Issue #9112 has been updated by Timur Duehr.


I'm working on a patch for this to use a live tree for module ancestry. I had already implemented this as part of Module#prepend before coming across this discussion. I wrote a test for this behavior as a starting point but it fails under the current behavior.

~~~
    m = Module.new
    m.module_eval do
      def foo; :foo; end
    end
    class << m; self; end.class_eval do
      define_method(:included) {|mod| raise }
    end

    m2 = Module.new
    assert_raise(RuntimeError) do
      m2.module_eval { include(m) }
    end

    m3 = Module.new
    assert_raise(RuntimeError) do
      m3.module_eval { include(m2) }
    end
~~~

`m.included` is only called on the include for `m2` not `m3`.

Other than wrapping methods, which would be seen by includes further down the chain in either the current or live ancestries, I can't think of an example of hierarchy changes that would fire when including `m2` into `m3`. Do you have an example of one such action?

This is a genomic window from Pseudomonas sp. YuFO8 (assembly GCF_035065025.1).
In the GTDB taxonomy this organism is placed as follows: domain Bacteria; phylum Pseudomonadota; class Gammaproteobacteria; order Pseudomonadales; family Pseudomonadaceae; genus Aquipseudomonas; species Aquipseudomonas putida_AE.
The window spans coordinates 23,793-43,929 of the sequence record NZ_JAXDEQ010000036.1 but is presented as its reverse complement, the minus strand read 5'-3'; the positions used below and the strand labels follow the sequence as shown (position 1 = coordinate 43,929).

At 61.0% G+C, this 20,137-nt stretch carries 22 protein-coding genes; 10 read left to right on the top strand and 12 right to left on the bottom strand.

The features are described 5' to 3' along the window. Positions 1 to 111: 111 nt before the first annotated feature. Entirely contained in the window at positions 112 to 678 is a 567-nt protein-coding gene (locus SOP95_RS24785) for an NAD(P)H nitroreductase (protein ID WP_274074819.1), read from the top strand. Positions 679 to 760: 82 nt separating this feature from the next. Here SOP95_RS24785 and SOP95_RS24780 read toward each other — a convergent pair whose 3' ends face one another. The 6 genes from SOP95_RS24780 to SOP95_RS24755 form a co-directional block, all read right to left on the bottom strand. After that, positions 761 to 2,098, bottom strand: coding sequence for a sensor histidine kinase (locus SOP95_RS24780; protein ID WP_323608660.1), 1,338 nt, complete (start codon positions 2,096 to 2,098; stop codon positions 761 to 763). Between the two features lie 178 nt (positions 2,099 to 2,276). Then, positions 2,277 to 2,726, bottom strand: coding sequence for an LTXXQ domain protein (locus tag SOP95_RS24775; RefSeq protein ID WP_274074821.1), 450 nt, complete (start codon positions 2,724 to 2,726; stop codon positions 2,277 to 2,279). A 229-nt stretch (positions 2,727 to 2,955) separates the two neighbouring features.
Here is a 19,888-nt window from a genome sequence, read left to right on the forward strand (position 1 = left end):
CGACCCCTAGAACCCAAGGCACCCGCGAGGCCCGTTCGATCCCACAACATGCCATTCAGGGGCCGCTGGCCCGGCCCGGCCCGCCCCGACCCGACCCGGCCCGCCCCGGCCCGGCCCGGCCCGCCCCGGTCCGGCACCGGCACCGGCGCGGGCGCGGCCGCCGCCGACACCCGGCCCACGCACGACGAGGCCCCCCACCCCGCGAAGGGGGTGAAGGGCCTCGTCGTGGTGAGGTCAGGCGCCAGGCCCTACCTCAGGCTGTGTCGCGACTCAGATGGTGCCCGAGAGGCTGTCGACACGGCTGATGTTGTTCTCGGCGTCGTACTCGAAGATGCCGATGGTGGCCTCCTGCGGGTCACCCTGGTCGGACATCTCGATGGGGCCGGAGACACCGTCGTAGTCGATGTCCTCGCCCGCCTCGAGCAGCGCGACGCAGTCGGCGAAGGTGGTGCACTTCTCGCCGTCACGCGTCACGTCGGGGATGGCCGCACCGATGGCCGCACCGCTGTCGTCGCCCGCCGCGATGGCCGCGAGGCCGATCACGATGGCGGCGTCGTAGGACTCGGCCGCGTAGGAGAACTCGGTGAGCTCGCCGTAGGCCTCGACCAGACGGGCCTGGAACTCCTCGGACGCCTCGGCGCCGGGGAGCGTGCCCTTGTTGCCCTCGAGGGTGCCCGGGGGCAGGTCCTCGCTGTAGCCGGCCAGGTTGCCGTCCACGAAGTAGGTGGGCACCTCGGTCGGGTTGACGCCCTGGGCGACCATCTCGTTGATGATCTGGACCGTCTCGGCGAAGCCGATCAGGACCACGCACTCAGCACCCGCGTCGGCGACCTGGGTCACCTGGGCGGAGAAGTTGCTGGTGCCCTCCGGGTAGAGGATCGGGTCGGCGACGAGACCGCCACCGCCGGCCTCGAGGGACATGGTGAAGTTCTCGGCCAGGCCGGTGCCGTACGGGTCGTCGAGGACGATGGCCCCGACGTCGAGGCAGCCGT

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Feature #9112: Make module lookup more dynamic (Including modules into a module after it has already been included)
https://bugs.ruby-lang.org/issues/9112#change-49258

* Author: Tobias Pfeiffer
* Status: Assigned
* Priority: Normal
* Assignee: Yukihiro Matsumoto
* Category: core
* Target version: 
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If a module (M) is included into a class (C) and afterwards another module (M2) is included into the first module (M) then C does not include M2 and instances do not respond to methods defined in M2. I think instances of C should respond to methods defined in M2 and C should include M2.

I created a gist detailing the problem I have: https://gist.github.com/PragTob/7472643

I think this behavior is confusing, because if I'd reopen module M and just add methods there then instances of C can call those methods. However if I include another module in M then instances of C can not call those methods.

Any opinions on if this would be a better behavior or why it isn't?

(was unsure to file it as a bug or feature)



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